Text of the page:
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41195171 No.41195171 [Reply] [Original] [4plebs] [archived.moe]

Sup /tg/,
How does one be a stern DM without coming off as a dick to his friends?

>> No.41195179

Be stern. Don't be a dick.

>> No.41195195

Make sure your friends actually want a stern DM beforehand. Then don't be a dick.

>> No.41195196
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Just say you're following rules.

Also don't do this.

>> No.41195213

Folks will generally think you're a dick if you surprise them. Tell them right off that you're not going to fudge dice; tell them how closely you're going to follow the rules, and then stick to that level of adherence.

If you've told them what to expect, they can't complain when you go and do it that they didn't know ahead of time.

If they don't _like_ what you've told them you're going to do, then better that it gets brought up ahead of time and negotiated.

When conflict like this comes up, more talk is always better than less talk. It's okay to sit down and have a conversation ahead of time about what kind of game everyone wants to play.

>> No.41195238

Be stern, but be fair. Let them know the rules and how you're going to be running so they can understand what's going on. Roll in the open, if need be. Also what >>41195213 said, talk is super important.

>> No.41195351


Thanks for the advice, although one small problem. I'm not exactly following the rules exactly.
For Example, A dragon they were fighting bit one of the characters and he fell unconscious, although I wanted to make it so that the Dragon picked up the unconscious character and flew away with him in his mouth.
I though it would be a tense moment in the story but the players complained i wasnt following the rules completely.

Is this bad DMing?

>> No.41195846

That filename!

>> No.41195898

People are willing to deal with unpleasant shit at the table so long as it's fairly distributed unpleasant shit.

If you're letting the dice do the talking, let them talk. Make it known you're running by the book, and give them citations. If someone comes up with a winning combination, let them win. Make them feel like the sweat you're giving them is paying off, in some way, and make it known that you reward creativity but don't cut them any slack.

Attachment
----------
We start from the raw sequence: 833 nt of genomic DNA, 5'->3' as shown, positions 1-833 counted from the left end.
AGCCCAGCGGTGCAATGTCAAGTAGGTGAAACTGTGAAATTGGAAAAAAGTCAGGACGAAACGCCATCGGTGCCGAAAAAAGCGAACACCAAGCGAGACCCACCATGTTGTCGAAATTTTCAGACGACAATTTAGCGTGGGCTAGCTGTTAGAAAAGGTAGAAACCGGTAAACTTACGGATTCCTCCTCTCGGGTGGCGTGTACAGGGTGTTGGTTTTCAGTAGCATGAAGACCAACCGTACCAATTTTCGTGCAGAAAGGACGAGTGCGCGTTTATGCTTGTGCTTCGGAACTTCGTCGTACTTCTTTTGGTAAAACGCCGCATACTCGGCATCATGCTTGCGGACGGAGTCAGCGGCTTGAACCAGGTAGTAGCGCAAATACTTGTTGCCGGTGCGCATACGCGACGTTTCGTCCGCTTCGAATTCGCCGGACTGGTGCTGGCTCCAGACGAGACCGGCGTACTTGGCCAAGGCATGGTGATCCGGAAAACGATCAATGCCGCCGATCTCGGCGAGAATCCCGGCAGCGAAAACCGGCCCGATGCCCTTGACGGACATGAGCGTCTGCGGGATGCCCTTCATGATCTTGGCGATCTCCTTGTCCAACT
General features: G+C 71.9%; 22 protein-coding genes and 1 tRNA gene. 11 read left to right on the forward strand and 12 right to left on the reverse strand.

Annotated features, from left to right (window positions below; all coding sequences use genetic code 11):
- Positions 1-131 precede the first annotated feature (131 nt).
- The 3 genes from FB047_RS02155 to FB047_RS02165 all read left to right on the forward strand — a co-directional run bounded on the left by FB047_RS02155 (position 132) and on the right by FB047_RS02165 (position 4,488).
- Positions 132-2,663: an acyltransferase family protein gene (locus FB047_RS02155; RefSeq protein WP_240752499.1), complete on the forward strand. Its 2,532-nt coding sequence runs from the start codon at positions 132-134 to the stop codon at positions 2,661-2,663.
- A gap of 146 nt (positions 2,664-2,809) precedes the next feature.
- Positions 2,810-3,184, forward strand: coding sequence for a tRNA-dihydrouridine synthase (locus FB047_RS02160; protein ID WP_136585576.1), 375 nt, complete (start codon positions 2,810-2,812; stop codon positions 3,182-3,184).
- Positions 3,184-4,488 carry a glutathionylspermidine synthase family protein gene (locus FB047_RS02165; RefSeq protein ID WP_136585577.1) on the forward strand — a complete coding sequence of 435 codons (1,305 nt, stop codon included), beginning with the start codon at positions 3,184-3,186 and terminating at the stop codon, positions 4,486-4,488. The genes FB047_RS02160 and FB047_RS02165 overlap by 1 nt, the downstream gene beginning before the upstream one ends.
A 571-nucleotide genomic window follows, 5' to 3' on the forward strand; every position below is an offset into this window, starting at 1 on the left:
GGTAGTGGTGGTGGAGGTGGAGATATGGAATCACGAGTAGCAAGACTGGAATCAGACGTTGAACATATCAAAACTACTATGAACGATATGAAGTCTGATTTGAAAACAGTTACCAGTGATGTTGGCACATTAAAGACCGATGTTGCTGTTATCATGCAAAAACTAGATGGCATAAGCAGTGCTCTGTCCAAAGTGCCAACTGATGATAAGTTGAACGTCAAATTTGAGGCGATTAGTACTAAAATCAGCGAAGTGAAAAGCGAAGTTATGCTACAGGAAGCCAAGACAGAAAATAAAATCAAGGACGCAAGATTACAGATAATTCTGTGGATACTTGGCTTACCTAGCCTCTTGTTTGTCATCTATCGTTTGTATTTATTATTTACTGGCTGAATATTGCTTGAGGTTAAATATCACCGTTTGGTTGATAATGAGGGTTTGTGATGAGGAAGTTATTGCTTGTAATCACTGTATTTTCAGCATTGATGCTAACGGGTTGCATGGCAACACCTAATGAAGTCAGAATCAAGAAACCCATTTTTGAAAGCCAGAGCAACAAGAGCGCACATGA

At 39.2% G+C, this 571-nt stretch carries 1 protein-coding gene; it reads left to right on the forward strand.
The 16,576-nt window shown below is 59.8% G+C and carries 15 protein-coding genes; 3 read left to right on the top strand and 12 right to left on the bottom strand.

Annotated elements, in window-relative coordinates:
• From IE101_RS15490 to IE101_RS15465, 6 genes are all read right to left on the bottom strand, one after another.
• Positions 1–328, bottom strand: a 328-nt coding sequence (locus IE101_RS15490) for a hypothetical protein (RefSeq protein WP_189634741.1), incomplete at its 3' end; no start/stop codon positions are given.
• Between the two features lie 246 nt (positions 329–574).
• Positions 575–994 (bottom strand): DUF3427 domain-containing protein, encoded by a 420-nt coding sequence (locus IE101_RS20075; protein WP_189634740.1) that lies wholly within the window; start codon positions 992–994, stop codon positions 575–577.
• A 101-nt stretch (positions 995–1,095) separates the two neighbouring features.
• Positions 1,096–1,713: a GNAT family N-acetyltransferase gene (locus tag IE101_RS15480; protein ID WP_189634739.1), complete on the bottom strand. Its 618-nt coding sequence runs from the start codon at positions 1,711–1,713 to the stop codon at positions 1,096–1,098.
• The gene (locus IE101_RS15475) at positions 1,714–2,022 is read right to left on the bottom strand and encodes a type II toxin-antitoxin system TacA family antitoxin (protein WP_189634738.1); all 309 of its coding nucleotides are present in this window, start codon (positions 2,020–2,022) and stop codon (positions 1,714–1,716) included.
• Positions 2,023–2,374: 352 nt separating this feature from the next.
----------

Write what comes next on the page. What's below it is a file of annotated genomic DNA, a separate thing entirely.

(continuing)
There's a reason why the phrase "harsh but fair" gets used as a compliment. People value equitable treatment, even if they end up unequal.

>> No.41195999

Don't get tired and desperate if someone is learning the ropes but eager to learn.
I had a player who was super excited and like asking questions beforehand so they wouldn't slow down gameplay and our GM kicked em.

>> No.41197679

Doesn't sound bad at all, makes perfect sense.


Have you ever shut down their efforts to exploit the environment due to lack of rules?
Will that player be able to contribute constructively and have their share of the spotlight next session?

If you let the players do similar environmental shenanigans like flipping tables, throwing things as distractions and throw around loads of circumstance bonuses then that's fine, but if you've ever told them no based on a lack of rules rather than a lack of feasibility you need to correct that. That's why it's worth agreeing with the players beforehand how much of that can fly, to make sure you're both in the same mindset and that mindset isn't "it rolls the dice onto the table or else it gets the hose again"